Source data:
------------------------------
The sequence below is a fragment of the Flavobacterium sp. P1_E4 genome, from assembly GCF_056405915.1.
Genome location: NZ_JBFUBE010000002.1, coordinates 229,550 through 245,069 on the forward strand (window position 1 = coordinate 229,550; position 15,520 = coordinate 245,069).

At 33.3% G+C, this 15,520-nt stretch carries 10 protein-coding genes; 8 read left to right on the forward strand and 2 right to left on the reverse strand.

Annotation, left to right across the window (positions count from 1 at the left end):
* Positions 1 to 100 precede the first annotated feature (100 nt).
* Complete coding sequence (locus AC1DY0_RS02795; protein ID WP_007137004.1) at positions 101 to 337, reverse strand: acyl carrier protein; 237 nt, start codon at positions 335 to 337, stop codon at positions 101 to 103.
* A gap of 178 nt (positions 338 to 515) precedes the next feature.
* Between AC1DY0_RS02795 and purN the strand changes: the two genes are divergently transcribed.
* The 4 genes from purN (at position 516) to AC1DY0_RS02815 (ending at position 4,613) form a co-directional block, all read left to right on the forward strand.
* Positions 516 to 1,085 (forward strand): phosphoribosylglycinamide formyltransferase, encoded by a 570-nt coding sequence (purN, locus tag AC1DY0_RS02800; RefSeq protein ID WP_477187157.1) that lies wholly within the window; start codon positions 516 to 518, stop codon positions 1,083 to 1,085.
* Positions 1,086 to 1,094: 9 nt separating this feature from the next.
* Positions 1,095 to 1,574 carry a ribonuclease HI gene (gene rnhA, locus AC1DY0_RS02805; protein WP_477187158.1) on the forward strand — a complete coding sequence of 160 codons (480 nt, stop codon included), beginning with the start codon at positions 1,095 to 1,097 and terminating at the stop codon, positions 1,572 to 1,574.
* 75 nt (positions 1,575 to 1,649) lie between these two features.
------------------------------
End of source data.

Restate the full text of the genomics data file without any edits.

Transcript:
The sequence below is a fragment of the Flavobacterium sp. P1_E4 genome, from assembly GCF_056405915.1.
Genome location: NZ_JBFUBE010000002.1, coordinates 229,550 through 245,069 on the forward strand (window position 1 = coordinate 229,550; position 15,520 = coordinate 245,069).

At 33.3% G+C, this 15,520-nt stretch carries 10 protein-coding genes; 8 read left to right on the forward strand and 2 right to left on the reverse strand.

Annotation, left to right across the window (positions count from 1 at the left end):
* Positions 1 to 100 precede the first annotated feature (100 nt).
* Complete coding sequence (locus AC1DY0_RS02795; protein ID WP_007137004.1) at positions 101 to 337, reverse strand: acyl carrier protein; 237 nt, start codon at positions 335 to 337, stop codon at positions 101 to 103.
* A gap of 178 nt (positions 338 to 515) precedes the next feature.
* Between AC1DY0_RS02795 and purN the strand changes: the two genes are divergently transcribed.
* The 4 genes from purN (at position 516) to AC1DY0_RS02815 (ending at position 4,613) form a co-directional block, all read left to right on the forward strand.
* Positions 516 to 1,085 (forward strand): phosphoribosylglycinamide formyltransferase, encoded by a 570-nt coding sequence (purN, locus tag AC1DY0_RS02800; RefSeq protein ID WP_477187157.1) that lies wholly within the window; start codon positions 516 to 518, stop codon positions 1,083 to 1,085.
* Positions 1,086 to 1,094: 9 nt separating this feature from the next.
* Positions 1,095 to 1,574 carry a ribonuclease HI gene (gene rnhA, locus AC1DY0_RS02805; protein WP_477187158.1) on the forward strand — a complete coding sequence of 160 codons (480 nt, stop codon included), beginning with the start codon at positions 1,095 to 1,097 and terminating at the stop codon, positions 1,572 to 1,574.
* 75 nt (positions 1,575 to 1,649) lie between these two features.